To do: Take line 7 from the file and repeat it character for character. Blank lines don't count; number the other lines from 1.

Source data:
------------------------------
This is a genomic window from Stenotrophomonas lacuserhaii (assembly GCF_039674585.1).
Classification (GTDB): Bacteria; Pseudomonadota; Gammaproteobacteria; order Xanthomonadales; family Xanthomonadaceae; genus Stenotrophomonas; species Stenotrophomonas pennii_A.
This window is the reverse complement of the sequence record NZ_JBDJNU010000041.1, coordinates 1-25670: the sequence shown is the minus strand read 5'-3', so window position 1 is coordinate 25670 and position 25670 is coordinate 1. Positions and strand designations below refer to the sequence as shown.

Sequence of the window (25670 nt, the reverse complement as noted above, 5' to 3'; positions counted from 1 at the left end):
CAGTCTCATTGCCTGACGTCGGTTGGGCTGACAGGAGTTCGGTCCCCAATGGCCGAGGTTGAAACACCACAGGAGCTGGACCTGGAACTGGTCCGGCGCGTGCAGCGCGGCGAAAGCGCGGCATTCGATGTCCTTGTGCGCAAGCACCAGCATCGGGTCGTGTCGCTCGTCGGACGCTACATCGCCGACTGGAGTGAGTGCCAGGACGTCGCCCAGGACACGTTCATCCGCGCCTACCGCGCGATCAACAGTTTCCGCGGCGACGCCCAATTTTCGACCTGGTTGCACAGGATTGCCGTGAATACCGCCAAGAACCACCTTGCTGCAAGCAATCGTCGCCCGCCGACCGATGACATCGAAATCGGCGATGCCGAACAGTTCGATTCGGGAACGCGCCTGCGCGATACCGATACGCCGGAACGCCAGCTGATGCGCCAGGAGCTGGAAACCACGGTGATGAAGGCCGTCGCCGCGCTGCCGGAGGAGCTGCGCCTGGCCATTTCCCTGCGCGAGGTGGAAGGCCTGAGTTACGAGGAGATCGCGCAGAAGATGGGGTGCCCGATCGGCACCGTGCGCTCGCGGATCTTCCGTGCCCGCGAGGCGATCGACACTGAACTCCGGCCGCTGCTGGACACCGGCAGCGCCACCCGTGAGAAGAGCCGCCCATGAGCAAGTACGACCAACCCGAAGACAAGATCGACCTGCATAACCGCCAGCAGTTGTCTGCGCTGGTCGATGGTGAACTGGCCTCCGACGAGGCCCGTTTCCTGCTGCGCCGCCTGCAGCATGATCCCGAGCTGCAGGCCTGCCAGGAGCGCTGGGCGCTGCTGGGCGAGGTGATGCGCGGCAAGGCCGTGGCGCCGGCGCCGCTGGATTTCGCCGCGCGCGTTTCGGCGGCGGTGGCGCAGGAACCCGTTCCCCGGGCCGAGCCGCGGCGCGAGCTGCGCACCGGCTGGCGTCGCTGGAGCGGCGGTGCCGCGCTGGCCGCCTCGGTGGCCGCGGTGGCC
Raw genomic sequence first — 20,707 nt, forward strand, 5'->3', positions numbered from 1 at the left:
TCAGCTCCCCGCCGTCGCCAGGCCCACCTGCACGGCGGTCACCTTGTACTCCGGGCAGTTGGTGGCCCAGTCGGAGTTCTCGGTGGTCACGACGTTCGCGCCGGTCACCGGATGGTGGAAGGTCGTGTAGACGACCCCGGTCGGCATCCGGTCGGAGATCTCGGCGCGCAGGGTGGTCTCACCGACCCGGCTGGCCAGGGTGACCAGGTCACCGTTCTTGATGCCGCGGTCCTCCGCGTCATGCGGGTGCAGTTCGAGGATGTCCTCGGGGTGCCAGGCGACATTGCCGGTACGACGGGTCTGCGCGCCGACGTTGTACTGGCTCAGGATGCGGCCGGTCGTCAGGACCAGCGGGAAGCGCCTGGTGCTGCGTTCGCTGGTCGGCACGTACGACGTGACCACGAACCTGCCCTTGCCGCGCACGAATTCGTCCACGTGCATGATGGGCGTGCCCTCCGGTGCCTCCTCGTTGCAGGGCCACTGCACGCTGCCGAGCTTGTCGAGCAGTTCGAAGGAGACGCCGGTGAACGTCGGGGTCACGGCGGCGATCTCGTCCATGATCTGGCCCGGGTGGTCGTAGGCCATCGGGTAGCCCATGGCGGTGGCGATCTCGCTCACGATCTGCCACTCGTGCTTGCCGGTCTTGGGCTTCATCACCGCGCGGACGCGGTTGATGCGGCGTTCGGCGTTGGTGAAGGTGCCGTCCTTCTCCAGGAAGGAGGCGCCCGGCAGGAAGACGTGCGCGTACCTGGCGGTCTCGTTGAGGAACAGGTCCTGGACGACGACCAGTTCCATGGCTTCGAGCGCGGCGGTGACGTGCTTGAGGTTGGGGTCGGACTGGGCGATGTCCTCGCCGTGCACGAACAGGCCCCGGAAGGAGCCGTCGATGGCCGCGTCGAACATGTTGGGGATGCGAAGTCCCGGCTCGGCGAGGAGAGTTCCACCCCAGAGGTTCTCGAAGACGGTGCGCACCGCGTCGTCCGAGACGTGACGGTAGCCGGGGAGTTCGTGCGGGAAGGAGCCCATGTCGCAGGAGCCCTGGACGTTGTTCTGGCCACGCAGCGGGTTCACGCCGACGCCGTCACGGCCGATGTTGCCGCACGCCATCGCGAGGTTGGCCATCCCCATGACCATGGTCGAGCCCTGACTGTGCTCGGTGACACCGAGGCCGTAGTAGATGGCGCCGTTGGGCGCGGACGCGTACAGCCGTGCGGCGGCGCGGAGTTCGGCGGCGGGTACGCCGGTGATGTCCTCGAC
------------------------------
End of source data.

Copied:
TCAGCTCCCCGCCGTCGCCAGGCCCACCTGCACGGCGGTCACCTTGTACTCCGGGCAGTTGGTGGCCCAGTCGGAGTTCTCGGTGGTCACGACGTTCGCGCCGGTCACCGGATGGTGGAAGGTCGTGTAGACGACCCCGGTCGGCATCCGGTCGGAGATCTCGGCGCGCAGGGTGGTCTCACCGACCCGGCTGGCCAGGGTGACCAGGTCACCGTTCTTGATGCCGCGGTCCTCCGCGTCATGCGGGTGCAGTTCGAGGATGTCCTCGGGGTGCCAGGCGACATTGCCGGTACGACGGGTCTGCGCGCCGACGTTGTACTGGCTCAGGATGCGGCCGGTCGTCAGGACCAGCGGGAAGCGCCTGGTGCTGCGTTCGCTGGTCGGCACGTACGACGTGACCACGAACCTGCCCTTGCCGCGCACGAATTCGTCCACGTGCATGATGGGCGTGCCCTCCGGTGCCTCCTCGTTGCAGGGCCACTGCACGCTGCCGAGCTTGTCGAGCAGTTCGAAGGAGACGCCGGTGAACGTCGGGGTCACGGCGGCGATCTCGTCCATGATCTGGCCCGGGTGGTCGTAGGCCATCGGGTAGCCCATGGCGGTGGCGATCTCGCTCACGATCTGCCACTCGTGCTTGCCGGTCTTGGGCTTCATCACCGCGCGGACGCGGTTGATGCGGCGTTCGGCGTTGGTGAAGGTGCCGTCCTTCTCCAGGAAGGAGGCGCCCGGCAGGAAGACGTGCGCGTACCTGGCGGTCTCGTTGAGGAACAGGTCCTGGACGACGACCAGTTCCATGGCTTCGAGCGCGGCGGTGACGTGCTTGAGGTTGGGGTCGGACTGGGCGATGTCCTCGCCGTGCACGAACAGGCCCCGGAAGGAGCCGTCGATGGCCGCGTCGAACATGTTGGGGATGCGAAGTCCCGGCTCGGCGAGGAGAGTTCCACCCCAGAGGTTCTCGAAGACGGTGCGCACCGCGTCGTCCGAGACGTGACGGTAGCCGGGGAGTTCGTGCGGGAAGGAGCCCATGTCGCAGGAGCCCTGGACGTTGTTCTGGCCACGCAGCGGGTTCACGCCGACGCCGTCACGGCCGATGTTGCCGCACGCCATCGCGAGGTTGGCCATCCCCATGACCATGGTCGAGCCCTGACTGTGCTCGGTGACACCGAGGCCGTAGTAGATGGCGCCGTTGGGCGCGGACGCGTACAGCCGTGCGGCGGCGCGGAGTTCGGCGGCGGGTACGCCGGTGATGTCCTCGAC